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Hindutva: A sampradaya, not a parampara

Updated on: 30 May,2021 09:01 AM IST  |  Mumbai
Devdutt Pattanaik |

Savakar in his 1923 book “Essentials of Hindutva” saw Hindutva as Hinduness—a political ideology different from Hinduism aimed at establishing a Hindu Rashtra, a nation-state of people whose holy shrines are located in India

Hindutva: A sampradaya, not a parampara

Illustration/Devdutt Pattanaik

Devdutt PattanaikThe word Hindutva was invented by Chandranath Basu in Bengal in 1892. He was against the 19th century reform movement popularly known as Hindu Renaissance led by Raja Ram Mohan Roy, who had coined the word ‘Hinduism’ in 1816. This period saw Dayanand Saraswati who said ‘Back to Vedas’ and rejected temples, as well as Swami Vivekananda who popularised the idea of a nation-state united by Vedic philosophy such as ‘Advaita’.

Savakar in his 1923 book “Essentials of Hindutva” saw Hindutva as Hinduness—a political ideology different from Hinduism aimed at establishing a Hindu Rashtra, a nation-state of people whose holy shrines are located in India. And so, elite followers of Hindutva insist Hindutva means ‘essence of being a Hindu’.  That is an attempt to confuse Hindutva, a proper noun spelt with capitals (political agenda) with hindutva, common noun spelt without capitals (cultural idea).

Such analysis irritates followers of Hindutva who have a vague idea of what it means. Today’s Hindutva workers, in order to mobilise votes in their favour, fuel caste pride to get support of Other Backward Classes as well as Scheduled Castes and Tribes. Hindutva is best understood by what it hates: missionaries, conversion, Communism, women’s empowerment, any challenge to traditional caste hierarchy. In 19th century it was shamed by the ‘enlightened’ and in 21st century it is embarrassed by the ‘woke’.

Hindutva cannot articulate Hindu culture. The word Hindu was first used by Arabs and Persians to refer to people, with unique customs and beliefs, who lived across the Indus river and who they encountered when they sailed along the coasts of India. Vijaynagar kings of 14th century finally used this foreign adjective to refer to their culture (Hindu dharma) to differentiate it from the new culture (Turuku dharma) of invaders from north west, who broke temples and built mosques. Poets like Kabir and Chaitanya used the word Hindu loosely to refer to followers of Vedas who saw brahmins as the priests. But did this term apply to the ‘untouchables’ who were told they were impure by everyone, even new converts to Islam? Does this apply to the tribal communities of India? Did anyone ask them?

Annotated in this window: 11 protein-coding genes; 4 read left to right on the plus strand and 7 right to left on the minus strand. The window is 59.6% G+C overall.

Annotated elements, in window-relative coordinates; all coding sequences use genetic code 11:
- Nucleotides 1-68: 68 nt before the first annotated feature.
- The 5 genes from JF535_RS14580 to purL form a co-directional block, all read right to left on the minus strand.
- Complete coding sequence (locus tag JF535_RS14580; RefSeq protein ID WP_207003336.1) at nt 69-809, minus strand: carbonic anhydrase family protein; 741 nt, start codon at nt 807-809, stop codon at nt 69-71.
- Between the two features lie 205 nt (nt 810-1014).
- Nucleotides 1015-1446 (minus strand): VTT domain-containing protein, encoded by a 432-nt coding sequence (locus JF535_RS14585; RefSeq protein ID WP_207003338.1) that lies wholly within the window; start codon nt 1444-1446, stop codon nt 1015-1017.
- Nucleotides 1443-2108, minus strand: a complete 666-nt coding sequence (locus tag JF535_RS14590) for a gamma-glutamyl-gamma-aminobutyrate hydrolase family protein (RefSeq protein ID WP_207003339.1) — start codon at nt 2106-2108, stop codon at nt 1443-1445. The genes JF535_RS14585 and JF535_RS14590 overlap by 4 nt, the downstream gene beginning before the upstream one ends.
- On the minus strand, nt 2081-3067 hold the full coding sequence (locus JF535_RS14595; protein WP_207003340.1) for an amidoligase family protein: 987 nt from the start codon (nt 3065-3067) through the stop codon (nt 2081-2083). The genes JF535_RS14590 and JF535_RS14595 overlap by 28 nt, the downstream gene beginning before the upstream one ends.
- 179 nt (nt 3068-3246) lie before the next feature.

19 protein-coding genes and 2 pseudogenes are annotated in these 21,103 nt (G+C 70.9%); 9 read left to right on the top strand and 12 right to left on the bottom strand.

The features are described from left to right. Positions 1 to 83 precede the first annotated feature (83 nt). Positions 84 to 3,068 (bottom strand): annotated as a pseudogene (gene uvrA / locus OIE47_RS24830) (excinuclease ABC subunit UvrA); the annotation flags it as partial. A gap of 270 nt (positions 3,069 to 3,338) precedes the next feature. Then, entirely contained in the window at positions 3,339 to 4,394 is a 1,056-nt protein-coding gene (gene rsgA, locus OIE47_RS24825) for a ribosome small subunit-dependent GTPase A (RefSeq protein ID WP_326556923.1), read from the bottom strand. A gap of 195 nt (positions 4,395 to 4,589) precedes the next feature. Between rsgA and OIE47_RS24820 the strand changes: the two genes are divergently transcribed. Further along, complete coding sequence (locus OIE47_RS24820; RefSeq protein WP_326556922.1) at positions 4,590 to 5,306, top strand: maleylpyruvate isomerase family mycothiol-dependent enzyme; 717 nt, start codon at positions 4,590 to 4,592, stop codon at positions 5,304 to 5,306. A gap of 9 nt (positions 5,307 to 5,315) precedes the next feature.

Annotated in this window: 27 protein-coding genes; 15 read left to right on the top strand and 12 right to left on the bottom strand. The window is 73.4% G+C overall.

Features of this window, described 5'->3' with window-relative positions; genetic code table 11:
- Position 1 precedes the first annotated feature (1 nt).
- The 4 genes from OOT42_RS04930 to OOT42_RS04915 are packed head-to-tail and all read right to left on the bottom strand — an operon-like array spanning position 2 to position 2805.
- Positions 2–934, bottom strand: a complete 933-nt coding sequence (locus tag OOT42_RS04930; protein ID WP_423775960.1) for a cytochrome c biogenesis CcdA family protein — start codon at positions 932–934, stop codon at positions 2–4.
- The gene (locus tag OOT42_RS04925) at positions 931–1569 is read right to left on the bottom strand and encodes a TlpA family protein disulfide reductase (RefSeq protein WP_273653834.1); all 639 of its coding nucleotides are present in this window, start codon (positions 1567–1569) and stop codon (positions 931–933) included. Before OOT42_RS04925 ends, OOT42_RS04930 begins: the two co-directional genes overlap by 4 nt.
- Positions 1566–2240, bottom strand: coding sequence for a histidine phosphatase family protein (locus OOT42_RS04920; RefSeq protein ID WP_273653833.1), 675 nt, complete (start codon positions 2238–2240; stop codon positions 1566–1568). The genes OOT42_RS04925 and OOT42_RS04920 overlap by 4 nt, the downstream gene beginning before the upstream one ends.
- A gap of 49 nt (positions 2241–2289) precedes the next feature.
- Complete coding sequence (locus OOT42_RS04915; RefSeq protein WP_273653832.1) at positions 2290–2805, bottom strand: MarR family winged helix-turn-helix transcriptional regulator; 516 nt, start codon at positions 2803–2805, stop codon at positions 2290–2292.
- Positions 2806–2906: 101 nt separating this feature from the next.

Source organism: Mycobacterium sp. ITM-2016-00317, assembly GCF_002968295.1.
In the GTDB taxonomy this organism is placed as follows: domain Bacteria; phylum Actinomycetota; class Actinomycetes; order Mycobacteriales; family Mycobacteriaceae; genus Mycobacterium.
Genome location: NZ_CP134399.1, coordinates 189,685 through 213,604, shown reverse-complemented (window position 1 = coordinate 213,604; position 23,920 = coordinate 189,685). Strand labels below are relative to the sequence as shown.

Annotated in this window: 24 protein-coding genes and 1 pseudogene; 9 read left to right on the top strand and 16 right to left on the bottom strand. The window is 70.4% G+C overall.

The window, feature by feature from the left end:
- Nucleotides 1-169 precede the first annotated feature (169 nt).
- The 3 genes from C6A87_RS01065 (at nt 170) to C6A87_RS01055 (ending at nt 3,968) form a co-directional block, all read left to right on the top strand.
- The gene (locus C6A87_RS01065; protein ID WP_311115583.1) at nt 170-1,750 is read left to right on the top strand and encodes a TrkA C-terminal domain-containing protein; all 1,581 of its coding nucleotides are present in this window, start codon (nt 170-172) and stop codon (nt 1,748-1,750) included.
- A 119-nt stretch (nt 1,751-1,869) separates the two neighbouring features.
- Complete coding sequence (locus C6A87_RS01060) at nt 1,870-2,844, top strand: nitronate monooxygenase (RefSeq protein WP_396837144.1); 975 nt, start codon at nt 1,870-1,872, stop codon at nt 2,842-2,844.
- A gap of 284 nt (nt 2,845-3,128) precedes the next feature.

The entire Hindu ethos is about dynamism and diversity. Bengali Hindu culture is different from Tamil Hindu culture. It is dynamic. In Vedic times, there were no temples to Vishnu or Shiva. Temples to Vishnu and Shiva became popular sites from 7th century onwards, when agricultural land was donated to Brahmins and gods. And every village and clan worships its own god that is not known to outsiders.

But Hindutva hates both, diversity and dynamism, yearns for the fixed over the fluid. It propagates return to the perfect golden age of Vedic pastoral people who valued cow’s urine and cow’s dung and insist that Vedic people knew everything, including science and technology, whose principles such as ‘Nullius in verba’ (not on anyone’s word) were articulated only in 17th century Europe. Hindutva seeks homogeneity by projecting masculine gods (Ram, Krishna, Shiva, Parshuram) as historical warriors, by enforcing only Hindi across all linguistic groups and by admiring Hitler (who believed in race superiority) and Zionists (who believe in tribal violence), despised in all civil societies.

At best, Hindutva is a sampradaya (a community) emerging from 19th century anxieties, but it is certainly not a parampara (a tradition).

The author writes and lectures on the relevance of mythology in modern times. Reach him at

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